What name would you like to appear in your article?
What is the make, model and year of your EV?
Tesla Model S 70D 2015
Wiltshire to Perth, Scotland for a holiday. Our longest trip with our used Tesla.
Planning & preparation
From previous EV experience I had checked chargers en route and at our destination. Being a Tesla we had access to their Supercharger network. One reason we chose eastern Scotland for a holiday was the good availability of chargers. PlugShare is useful for trip planning and from the Tesla dash you can see live availability of Superchargers as you travel.
We stopped at Preston for the night on the way to Perth and got a top-up at a BP Pulse rapid charger at the hotel. This only ran at 30kW however, which delayed bedtime! At our destination we were close to a Tesla supercharger site but did most charging at 22kW AC chargers which are plentiful in Scotland and free. These are ideal as destination chargers; in 2 to 3 hours we were full again.
For the return trip, 430 miles, we didn’t need to plan. The car suggested charging stops at 2 Tesla locations, which went very smoothly. No waiting and the car was often ready in less than 30 minutes before we had finished eating. The only issue was non-EV cars using the Tesla charging bays as parking (known as ‘ICEing’).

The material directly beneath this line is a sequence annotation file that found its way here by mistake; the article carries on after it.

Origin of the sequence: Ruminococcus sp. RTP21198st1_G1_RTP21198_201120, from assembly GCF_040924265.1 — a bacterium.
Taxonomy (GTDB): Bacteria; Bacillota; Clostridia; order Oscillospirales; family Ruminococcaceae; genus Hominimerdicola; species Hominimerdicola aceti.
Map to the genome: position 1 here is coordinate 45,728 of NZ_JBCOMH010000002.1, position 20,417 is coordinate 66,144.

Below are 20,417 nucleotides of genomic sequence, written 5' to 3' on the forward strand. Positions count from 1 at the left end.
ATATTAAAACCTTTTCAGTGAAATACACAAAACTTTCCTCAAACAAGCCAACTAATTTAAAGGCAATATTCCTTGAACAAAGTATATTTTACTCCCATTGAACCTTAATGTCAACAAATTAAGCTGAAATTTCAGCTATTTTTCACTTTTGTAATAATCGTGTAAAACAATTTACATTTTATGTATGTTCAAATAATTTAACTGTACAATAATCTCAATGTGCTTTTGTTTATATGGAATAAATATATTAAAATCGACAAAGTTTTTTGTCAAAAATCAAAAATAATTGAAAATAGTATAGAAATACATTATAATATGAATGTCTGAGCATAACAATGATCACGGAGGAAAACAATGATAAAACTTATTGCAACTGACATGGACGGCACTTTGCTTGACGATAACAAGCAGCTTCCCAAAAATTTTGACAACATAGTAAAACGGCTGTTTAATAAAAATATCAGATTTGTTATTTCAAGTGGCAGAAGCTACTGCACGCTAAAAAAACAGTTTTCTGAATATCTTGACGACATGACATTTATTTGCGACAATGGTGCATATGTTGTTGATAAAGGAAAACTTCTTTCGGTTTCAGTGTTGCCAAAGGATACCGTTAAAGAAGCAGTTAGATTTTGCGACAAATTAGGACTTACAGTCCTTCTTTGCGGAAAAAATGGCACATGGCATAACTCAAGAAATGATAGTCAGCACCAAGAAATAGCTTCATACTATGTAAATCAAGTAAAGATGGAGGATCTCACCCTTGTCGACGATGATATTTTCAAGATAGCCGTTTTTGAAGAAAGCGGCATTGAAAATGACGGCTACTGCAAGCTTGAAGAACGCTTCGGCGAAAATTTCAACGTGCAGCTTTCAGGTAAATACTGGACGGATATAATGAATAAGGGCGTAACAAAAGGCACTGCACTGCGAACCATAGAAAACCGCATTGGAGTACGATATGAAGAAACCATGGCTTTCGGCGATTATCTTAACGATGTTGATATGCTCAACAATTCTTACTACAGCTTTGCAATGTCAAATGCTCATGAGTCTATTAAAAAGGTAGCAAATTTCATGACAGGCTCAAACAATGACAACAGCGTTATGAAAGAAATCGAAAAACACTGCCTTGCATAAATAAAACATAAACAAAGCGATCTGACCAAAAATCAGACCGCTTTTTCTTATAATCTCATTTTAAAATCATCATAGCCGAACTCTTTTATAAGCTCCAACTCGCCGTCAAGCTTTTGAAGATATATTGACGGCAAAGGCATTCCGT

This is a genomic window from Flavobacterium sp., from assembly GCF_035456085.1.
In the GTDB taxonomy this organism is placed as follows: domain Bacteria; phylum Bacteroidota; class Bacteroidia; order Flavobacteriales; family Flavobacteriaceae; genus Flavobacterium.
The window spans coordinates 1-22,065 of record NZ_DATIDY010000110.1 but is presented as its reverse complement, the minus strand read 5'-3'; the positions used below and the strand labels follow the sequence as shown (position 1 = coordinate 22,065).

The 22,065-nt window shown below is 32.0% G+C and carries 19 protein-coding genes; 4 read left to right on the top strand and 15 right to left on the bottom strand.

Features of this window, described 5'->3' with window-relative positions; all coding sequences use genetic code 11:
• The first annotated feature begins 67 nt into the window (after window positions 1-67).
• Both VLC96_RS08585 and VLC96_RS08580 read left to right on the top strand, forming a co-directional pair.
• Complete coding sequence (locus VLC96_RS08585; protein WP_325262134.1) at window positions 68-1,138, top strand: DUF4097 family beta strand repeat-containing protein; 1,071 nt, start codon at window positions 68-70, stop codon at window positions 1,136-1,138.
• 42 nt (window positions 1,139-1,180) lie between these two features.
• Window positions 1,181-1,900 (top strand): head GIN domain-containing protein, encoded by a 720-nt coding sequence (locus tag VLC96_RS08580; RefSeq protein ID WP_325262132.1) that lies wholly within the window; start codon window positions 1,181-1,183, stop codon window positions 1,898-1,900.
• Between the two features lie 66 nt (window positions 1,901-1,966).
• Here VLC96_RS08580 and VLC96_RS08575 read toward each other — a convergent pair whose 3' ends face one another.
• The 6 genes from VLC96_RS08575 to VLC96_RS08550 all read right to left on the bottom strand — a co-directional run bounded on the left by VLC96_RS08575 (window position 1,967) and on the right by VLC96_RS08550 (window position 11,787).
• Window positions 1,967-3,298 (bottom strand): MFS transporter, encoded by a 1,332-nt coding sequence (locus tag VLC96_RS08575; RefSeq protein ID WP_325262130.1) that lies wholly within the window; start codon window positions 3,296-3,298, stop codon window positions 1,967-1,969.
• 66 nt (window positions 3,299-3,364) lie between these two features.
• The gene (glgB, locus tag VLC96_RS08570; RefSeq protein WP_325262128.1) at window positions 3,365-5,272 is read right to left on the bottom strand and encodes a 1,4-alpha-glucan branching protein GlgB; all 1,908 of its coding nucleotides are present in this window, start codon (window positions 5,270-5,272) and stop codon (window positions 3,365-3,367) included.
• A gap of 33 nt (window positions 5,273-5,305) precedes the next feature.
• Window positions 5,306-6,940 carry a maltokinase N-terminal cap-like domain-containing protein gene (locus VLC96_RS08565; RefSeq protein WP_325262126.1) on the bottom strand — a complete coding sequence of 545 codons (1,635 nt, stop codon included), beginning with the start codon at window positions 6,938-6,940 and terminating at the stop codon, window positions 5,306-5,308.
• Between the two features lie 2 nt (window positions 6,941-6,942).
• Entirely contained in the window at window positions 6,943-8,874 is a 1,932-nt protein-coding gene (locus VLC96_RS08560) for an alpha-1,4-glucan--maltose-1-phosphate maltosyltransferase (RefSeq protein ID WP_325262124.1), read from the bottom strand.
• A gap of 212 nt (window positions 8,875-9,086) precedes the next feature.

The EV itself
The car was built for longer journeys like this. The more an EV is used, the warmer the battery gets and as long as it has good cooling (which most EVs do) then the result is fast charging and maximum power availability. This was very enjoyable on the quiet roads we found, for example up to Braemar. On motorways we used Autopilot most of the time, which reduces driver fatigue and statistically is much safer. The car has huge amounts of room for luggage. Even though the car is nearly 6 years old it feels new and for the price there isn’t anything else that comes close to a used Model S for a trip like this.
Road trip conclusion
A great success. I certainly plan to make longer road trips further into Scotland and Europe. Our trip coincided with a new contract for Swarco to take over the ChargePlace Scotland network, which should mean even more charges available. At one location (Pitlochry) there was only one AC charger working out of 6 plugs. At St Andrews there were lots of chargers that simply didn’t work. It’s essential to be aware of what the charging networks need in terms of cards or apps to access them, unfortunately. It isn’t yet quite as easy as pay-as-you-go, outside the Tesla network.